Longest war’s cost: thousands of lives, trillions of dollars
U.S. military planes have carried the last U.S. service members and diplomats from Kabul’s airport, ending America’s longest war. Ordinary Americans closely watched the chaotic withdrawal from Afghanistan, as they did the start of the war nearly 20 years ago, in the weeks after the 9/11 attacks. But Americans often tended to forget about the Afghanistan war in between, and it received measurably less oversight from Congress than the Vietnam War did. But its death toll for Afghans and Americans and their NATO allies is in the many tens of thousands. And because the U.S. borrowed most of the money to pay for it, generations of Americans to come will be paying off its cost, in the trillions of dollars.
More: Last troops exit Afghanistan, ending America's longest war
More: Taliban celebrate victory as U.S. troops leave Afghanistan
A look at the U.S.-led war in Afghanistan, by the numbers, as the last Americans deployed there departed.
Much of the data below is from Linda Bilmes of Harvard University’s Kennedy School and from the Brown University Costs of War project. Because the United States between 2003 and 2011 fought the Afghanistan and Iraq wars simultaneously, and many American troops served tours in both wars, some figures as noted cover both post-9/11 U.S. wars.
The longest war:
Percentage of U.S. population born since the 2001 attacks plotted by al-Qaida leaders who were sheltering in Afghanistan: Roughly one out of every four.
The human cost:
American service members killed in Afghanistan: 2,461.
U.S. contractors, through April: 3,846.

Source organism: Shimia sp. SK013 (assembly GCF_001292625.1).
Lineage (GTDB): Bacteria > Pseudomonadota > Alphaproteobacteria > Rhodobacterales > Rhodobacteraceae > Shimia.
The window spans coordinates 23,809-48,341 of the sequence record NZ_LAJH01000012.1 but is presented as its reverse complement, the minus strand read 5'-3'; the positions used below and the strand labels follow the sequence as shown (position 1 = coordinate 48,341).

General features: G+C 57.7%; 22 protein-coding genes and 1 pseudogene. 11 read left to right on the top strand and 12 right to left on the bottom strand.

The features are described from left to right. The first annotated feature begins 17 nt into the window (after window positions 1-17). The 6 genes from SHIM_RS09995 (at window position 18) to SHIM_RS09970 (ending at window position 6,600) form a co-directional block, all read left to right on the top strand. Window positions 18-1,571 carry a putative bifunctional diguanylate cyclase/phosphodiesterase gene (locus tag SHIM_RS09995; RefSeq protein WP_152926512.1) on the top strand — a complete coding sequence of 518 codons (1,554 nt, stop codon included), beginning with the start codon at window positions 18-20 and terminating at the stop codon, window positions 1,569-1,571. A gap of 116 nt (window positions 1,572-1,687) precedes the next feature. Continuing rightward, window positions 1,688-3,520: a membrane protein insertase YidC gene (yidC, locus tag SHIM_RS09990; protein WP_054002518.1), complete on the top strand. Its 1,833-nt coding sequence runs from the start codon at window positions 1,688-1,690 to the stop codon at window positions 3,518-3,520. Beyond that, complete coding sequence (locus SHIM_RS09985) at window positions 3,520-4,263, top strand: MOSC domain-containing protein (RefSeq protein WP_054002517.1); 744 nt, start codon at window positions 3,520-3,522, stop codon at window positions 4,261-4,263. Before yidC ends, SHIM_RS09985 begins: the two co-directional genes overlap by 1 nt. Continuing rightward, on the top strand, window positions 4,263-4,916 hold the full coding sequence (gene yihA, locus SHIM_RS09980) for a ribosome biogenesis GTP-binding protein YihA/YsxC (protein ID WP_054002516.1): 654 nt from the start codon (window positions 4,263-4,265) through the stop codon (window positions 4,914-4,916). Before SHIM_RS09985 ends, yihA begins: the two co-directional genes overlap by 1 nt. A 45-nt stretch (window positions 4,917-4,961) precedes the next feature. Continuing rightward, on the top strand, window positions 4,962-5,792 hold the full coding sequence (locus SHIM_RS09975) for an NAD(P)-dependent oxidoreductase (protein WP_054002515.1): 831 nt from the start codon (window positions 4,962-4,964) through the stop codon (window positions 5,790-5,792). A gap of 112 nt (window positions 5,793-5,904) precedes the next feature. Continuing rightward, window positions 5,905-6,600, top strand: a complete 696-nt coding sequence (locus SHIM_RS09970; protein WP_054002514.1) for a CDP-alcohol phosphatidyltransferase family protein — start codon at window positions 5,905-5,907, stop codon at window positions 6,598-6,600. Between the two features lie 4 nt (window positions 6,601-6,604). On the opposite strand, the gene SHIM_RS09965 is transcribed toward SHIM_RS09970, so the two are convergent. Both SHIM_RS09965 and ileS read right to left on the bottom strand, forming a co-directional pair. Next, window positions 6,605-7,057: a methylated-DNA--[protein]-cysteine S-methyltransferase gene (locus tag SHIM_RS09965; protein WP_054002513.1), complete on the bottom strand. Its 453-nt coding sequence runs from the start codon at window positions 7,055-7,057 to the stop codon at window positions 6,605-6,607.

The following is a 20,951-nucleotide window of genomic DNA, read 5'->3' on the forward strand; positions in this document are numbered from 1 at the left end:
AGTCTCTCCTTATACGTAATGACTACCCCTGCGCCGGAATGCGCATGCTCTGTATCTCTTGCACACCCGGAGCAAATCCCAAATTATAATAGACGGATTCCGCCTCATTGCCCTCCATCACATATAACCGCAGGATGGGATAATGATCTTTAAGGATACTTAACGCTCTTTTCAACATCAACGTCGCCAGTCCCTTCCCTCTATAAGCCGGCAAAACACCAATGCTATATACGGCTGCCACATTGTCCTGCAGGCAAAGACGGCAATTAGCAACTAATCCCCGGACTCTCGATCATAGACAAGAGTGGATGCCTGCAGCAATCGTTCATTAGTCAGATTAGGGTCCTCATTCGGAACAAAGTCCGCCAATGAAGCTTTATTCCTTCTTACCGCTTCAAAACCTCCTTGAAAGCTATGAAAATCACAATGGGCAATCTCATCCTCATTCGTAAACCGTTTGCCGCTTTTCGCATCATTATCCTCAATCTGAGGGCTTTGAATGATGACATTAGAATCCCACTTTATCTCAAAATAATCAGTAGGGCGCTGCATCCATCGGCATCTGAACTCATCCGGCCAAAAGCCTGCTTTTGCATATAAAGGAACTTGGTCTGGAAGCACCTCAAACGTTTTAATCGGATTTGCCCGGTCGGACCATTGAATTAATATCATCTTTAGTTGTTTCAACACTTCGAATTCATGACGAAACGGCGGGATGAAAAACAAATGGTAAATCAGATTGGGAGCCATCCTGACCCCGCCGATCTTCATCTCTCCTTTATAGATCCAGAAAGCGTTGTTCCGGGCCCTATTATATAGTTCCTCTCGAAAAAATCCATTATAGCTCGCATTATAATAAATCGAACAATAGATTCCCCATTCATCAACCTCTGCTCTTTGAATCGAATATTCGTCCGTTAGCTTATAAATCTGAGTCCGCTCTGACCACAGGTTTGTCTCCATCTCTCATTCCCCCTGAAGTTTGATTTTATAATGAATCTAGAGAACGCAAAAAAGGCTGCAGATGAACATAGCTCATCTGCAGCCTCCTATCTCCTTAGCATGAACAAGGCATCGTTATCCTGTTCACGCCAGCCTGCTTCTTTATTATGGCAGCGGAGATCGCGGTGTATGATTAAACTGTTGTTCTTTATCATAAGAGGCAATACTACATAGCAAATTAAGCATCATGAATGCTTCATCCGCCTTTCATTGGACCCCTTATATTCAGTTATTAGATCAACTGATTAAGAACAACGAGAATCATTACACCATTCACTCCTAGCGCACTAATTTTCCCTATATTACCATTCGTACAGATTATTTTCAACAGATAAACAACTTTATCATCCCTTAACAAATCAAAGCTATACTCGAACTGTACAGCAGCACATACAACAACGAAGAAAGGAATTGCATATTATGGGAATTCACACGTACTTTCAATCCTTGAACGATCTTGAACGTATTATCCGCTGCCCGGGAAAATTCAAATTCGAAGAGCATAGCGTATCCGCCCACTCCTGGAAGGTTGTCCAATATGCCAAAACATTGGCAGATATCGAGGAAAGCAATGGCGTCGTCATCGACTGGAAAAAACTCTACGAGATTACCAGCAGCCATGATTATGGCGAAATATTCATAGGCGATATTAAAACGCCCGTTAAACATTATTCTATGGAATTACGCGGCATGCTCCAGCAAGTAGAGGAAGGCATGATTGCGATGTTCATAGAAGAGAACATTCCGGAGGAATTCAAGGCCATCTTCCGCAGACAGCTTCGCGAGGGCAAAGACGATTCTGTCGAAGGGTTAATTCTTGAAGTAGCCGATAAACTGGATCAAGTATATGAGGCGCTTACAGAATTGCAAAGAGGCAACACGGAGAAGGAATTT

Afghan national military and police, through April: 66,000.
Other allied service members, including from other NATO member states, through April: 1,144.
Afghan civilians, through April: 47,245.
Taliban and other opposition fighters, through April: 51,191.
Aid workers, through April: 444.
Journalists, through April: 72.
Afghanistan after nearly 20 years of U.S. occupation:
Percentage drop in infant mortality rate since U.S., Afghan and other allied forces overthrew the Taliban government, which had sought to restrict women and girls to the home: About 50.
Percentage of Afghan teenage girls able to read today: 37.
Percentage of Afghans with access to electricity in 2005: 22
In 2019: 98.
Days before the U.S. withdrawal that the Taliban retook control: 15.
Oversight by Congress:
Date Congress authorized U.S. forces to go after culprits in Sept. 11, 2001, attacks: Sept. 18, 2001.
Number of times U.S. lawmakers have voted to declare war in Afghanistan: 0.
Number of times lawmakers on Senate Appropriations defense subcommittee addressed costs of Vietnam War, during that conflict: 42
Number of times lawmakers in same subcommittee have mentioned costs of Afghanistan and Iraq wars, through mid-summer 2021: 5.
Number of times lawmakers on Senate Finance Committee have mentioned costs of Afghanistan and Iraq wars since Sept. 11, 2001, through mid-summer 2021: 1.
Paying for a war on credit, not in cash:
Amount President Harry Truman temporarily raised top tax rates to pay for Korean War: 92%.
Amount President Lyndon Johnson temporarily raised top tax rates to pay for Vietnam War: 77%.
Amount President George W. Bush cut tax rates for the wealthiest, rather than raise them, at outset of Afghanistan and Iraq wars: At least 8%.
Estimated amount of direct Afghanistan and Iraq war costs that the United States has debt-financed as of 2020: $2 trillion.
Estimated interest costs by 2050: Up to $6.5 trillion.
The wars end. The costs don't:
Amount Bilmes estimates the United States will pay in health care, disability, burial and other costs for roughly 4 million Afghanistan and Iraq veterans: more than $2 trillion.
Period those costs will peak: after 2048.